The mobilizations specially provided platforms, space and amplified the voice in protesting against the violence women suffer on a daily basis; reclaiming the power to challenge oppressive systems and policies and advocating for keeping institutions and states accountable. We feminists do proclaim that the personal is political, which is difficult to articulate when sometimes discussions are sanitized and devoid of political nuance hence the resistance and mobilization.
We all seem to know that women and girls have periods every month. It’s a common knowledge, right? but do we know bloody injustices we are all part of? If you don’t, then you are part of the problem… What I can only tell you is, period /hedhi /menstruation is a normal biological routine for all mature women – it’s a health thing. What astonishes me however is how the world has decided to make this biological routine the most shameful thing
Zambian artist Ludo Freshe took to twitter and opened up about a sexual assault encounter that involved a man of God. She has previously, as a firm advocate for women’s rights and well-being, spoken about this assault but has now put a name to her story.
During the #16DaysOfActivism, it is critical to recognize the profound ways in which gender based violence affects women and girls. Beyond that, it is also important to amplify the experiences of women and girls in their diversity and understand that women are affected differently depending on their experiences and situations.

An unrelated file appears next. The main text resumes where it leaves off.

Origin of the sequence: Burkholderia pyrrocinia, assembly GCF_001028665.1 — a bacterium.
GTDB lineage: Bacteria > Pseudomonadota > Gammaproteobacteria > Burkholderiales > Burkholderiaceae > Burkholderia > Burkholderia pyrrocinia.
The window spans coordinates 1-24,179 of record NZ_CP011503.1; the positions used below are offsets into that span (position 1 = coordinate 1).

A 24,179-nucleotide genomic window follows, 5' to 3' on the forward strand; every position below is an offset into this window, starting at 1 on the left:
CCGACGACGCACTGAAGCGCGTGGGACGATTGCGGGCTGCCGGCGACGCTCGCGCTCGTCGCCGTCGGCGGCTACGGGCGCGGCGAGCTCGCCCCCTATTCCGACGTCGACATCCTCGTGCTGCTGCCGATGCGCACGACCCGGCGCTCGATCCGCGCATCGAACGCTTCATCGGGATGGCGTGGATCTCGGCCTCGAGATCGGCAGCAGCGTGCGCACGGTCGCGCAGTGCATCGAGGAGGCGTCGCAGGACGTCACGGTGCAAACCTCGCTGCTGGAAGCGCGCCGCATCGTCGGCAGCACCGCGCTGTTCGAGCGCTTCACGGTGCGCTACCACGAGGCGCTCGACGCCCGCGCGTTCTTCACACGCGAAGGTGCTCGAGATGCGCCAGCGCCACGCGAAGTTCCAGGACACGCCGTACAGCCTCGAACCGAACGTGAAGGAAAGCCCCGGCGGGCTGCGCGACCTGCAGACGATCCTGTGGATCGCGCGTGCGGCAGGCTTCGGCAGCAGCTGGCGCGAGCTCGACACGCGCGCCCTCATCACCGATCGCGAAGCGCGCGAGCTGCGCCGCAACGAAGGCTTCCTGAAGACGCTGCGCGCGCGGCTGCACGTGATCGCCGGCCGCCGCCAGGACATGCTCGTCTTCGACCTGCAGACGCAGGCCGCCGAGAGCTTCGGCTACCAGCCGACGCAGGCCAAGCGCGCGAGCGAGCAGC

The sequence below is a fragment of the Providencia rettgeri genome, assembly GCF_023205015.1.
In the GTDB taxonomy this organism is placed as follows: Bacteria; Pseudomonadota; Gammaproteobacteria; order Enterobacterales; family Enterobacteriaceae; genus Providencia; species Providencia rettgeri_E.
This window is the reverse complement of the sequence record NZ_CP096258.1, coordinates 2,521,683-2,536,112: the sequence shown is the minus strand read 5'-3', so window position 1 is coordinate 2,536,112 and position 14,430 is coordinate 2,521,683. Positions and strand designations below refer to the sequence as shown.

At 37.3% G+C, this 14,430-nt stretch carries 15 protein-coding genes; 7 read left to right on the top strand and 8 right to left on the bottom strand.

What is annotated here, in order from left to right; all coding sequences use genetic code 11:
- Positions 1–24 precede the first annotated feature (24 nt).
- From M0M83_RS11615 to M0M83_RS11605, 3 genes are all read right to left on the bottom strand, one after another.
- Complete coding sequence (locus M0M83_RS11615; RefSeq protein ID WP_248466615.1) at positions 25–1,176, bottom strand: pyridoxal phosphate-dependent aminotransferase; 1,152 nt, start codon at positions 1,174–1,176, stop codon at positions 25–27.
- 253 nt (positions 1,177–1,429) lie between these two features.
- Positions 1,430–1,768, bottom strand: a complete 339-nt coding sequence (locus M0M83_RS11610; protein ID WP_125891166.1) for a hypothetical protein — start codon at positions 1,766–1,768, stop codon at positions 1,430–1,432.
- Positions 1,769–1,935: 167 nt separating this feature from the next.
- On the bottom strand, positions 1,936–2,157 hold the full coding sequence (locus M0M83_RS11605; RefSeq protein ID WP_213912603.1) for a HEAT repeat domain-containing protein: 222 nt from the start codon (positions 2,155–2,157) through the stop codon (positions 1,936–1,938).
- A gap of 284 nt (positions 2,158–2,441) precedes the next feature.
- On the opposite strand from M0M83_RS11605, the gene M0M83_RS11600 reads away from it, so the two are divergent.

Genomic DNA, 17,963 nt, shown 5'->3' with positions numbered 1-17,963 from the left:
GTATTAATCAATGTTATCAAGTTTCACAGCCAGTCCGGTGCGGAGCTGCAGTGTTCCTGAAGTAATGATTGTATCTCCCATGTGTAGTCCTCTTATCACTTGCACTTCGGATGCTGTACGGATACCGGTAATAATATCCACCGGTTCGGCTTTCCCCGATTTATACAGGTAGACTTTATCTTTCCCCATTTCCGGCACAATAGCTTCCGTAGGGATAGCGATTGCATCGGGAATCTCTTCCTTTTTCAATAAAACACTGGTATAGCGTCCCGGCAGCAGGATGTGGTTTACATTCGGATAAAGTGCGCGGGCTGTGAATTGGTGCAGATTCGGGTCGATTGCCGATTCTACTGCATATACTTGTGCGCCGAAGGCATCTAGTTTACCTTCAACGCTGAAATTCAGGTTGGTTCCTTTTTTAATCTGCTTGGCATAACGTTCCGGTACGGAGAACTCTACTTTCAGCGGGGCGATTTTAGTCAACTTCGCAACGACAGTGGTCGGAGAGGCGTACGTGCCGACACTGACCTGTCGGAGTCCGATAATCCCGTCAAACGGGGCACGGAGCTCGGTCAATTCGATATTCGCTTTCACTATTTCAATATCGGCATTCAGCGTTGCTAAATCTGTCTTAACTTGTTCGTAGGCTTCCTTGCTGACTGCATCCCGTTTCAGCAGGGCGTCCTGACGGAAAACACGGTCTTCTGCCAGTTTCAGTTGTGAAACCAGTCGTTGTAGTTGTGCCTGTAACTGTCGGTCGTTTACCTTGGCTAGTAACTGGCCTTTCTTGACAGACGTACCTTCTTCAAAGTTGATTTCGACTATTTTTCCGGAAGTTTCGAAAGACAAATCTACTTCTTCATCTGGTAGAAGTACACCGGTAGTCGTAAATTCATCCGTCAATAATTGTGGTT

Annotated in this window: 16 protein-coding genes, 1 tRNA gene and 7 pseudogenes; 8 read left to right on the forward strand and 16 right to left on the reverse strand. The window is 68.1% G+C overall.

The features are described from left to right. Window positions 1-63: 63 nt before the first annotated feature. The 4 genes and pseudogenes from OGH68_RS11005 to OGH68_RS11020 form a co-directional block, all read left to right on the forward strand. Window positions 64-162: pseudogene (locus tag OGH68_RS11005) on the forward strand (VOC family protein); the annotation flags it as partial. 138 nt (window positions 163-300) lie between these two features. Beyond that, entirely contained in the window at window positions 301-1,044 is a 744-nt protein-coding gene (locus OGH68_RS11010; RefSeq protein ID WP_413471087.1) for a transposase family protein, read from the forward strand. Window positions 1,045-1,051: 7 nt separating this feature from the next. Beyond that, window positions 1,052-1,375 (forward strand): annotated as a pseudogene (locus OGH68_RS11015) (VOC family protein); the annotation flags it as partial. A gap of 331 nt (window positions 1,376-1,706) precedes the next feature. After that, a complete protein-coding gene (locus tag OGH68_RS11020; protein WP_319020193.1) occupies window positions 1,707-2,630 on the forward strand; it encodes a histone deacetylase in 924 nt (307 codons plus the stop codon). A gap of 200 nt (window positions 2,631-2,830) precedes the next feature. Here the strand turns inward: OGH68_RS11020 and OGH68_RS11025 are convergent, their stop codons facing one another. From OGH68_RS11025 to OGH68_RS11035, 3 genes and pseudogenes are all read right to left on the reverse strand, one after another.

Rape culture is real. It’s not just about sex. It’s huge and it stinks. No, it’s not just a myth, it’s more than a conspiracy theory being purported by angry, sex-starved feminists. It’s real and we need to start having serious conversations about the topic, and actively call out rapists and rape apologist for who…
In this post, we are delighted to have the Honourable Adeke Anna Ebaju (National female youth Member of the Ugandan Parliament) share with us a policy recommendation piece that addresses the constitutional rights and livelihoods of Ugandan women in relation to the excise duty tax amendment bill of 2018.
The Ugandan Women’s March took place on Saturday June 30th, 2018 in the capital Kampala. After initial denial to grant a protest permit by the Inspector General of Police (IGP), the women’s protest working group successfully lobbied the Internal Affairs Minister, until the last minute to get police to approve their march permit. This post…